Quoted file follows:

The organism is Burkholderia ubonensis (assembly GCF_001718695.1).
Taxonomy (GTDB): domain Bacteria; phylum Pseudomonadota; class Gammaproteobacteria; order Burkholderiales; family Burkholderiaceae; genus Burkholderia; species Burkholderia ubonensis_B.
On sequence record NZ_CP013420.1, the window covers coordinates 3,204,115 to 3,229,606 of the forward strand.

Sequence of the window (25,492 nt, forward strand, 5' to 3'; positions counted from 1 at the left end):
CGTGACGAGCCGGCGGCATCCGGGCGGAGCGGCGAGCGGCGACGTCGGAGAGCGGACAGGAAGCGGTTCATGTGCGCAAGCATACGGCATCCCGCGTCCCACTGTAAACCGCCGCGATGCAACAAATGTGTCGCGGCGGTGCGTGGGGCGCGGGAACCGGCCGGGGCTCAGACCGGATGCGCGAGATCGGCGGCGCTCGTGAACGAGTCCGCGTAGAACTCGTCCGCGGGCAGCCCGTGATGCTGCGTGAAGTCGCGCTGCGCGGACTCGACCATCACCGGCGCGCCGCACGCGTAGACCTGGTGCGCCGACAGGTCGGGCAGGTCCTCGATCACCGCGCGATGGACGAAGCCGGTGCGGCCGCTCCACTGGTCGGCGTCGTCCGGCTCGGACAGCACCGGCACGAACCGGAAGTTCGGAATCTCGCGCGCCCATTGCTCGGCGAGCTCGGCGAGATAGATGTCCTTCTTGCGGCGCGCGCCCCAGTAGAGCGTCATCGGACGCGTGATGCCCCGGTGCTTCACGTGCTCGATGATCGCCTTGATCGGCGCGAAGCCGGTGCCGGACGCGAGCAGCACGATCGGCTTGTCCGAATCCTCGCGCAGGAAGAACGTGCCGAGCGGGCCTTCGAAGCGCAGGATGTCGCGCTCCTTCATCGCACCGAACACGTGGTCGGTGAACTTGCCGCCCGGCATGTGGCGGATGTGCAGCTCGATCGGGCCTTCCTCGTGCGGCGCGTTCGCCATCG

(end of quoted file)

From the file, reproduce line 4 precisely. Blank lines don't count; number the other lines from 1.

Sequence of the window (25,492 nt, forward strand, 5' to 3'; positions counted from 1 at the left end):